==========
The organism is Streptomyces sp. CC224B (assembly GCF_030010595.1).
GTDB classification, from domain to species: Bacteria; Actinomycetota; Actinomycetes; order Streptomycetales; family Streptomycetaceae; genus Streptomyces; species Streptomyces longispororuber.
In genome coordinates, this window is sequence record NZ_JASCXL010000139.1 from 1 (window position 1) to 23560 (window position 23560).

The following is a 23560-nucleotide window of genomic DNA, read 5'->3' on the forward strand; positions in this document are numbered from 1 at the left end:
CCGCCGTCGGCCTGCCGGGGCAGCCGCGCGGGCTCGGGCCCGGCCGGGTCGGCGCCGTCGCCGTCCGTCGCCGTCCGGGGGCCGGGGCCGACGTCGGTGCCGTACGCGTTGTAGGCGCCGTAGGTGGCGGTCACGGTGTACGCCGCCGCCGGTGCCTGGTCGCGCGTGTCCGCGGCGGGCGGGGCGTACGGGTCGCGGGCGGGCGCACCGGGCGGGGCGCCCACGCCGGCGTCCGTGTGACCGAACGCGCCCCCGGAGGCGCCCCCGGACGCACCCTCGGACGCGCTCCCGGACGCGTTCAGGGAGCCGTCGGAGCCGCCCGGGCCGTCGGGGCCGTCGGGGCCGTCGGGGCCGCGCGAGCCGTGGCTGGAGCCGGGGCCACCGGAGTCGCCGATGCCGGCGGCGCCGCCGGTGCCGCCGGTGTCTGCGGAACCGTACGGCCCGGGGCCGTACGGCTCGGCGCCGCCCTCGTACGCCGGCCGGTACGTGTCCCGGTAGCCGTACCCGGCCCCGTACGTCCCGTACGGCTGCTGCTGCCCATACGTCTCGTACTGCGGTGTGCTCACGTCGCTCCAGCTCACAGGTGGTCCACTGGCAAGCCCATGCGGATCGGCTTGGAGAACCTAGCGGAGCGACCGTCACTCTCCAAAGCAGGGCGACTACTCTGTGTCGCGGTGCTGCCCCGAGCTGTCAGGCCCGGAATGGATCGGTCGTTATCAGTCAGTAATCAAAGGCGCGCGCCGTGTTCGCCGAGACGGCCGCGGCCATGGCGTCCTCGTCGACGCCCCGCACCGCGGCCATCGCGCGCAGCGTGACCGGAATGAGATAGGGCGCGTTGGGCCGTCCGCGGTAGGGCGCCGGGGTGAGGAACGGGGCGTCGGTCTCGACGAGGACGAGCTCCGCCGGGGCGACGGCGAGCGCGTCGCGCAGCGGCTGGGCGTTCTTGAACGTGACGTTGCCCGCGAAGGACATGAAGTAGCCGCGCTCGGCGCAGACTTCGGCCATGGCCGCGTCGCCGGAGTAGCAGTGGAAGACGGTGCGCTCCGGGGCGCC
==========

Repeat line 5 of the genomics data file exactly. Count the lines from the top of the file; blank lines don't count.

CCGCCGTCGGCCTGCCGGGGCAGCCGCGCGGGCTCGGGCCCGGCCGGGTCGGCGCCGTCGCCGTCCGTCGCCGTCCGGGGGCCGGGGCCGACGTCGGTGCCGTACGCGTTGTAGGCGCCGTAGGTGGCGGTCACGGTGTACGCCGCCGCCGGTGCCTGGTCGCGCGTGTCCGCGGCGGGCGGGGCGTACGGGTCGCGGGCGGGCGCACCGGGCGGGGCGCCCACGCCGGCGTCCGTGTGACCGAACGCGCCCCCGGAGGCGCCCCCGGACGCACCCTCGGACGCGCTCCCGGACGCGTTCAGGGAGCCGTCGGAGCCGCCCGGGCCGTCGGGGCCGTCGGGGCCGTCGGGGCCGCGCGAGCCGTGGCTGGAGCCGGGGCCACCGGAGTCGCCGATGCCGGCGGCGCCGCCGGTGCCGCCGGTGTCTGCGGAACCGTACGGCCCGGGGCCGTACGGCTCGGCGCCGCCCTCGTACGCCGGCCGGTACGTGTCCCGGTAGCCGTACCCGGCCCCGTACGTCCCGTACGGCTGCTGCTGCCCATACGTCTCGTACTGCGGTGTGCTCACGTCGCTCCAGCTCACAGGTGGTCCACTGGCAAGCCCATGCGGATCGGCTTGGAGAACCTAGCGGAGCGACCGTCACTCTCCAAAGCAGGGCGACTACTCTGTGTCGCGGTGCTGCCCCGAGCTGTCAGGCCCGGAATGGATCGGTCGTTATCAGTCAGTAATCAAAGGCGCGCGCCGTGTTCGCCGAGACGGCCGCGGCCATGGCGTCCTCGTCGACGCCCCGCACCGCGGCCATCGCGCGCAGCGTGACCGGAATGAGATAGGGCGCGTTGGGCCGTCCGCGGTAGGGCGCCGGGGTGAGGAACGGGGCGTCGGTCTCGACGAGGACGAGCTCCGCCGGGGCGACGGCGAGCGCGTCGCGCAGCGGCTGGGCGTTCTTGAACGTGACGTTGCCCGCGAAGGACATGAAGTAGCCGCGCTCGGCGCAGACTTCGGCCATGGCCGCGTCGCCGGAGTAGCAGTGGAAGACGGTGCGCTCCGGGGCGCC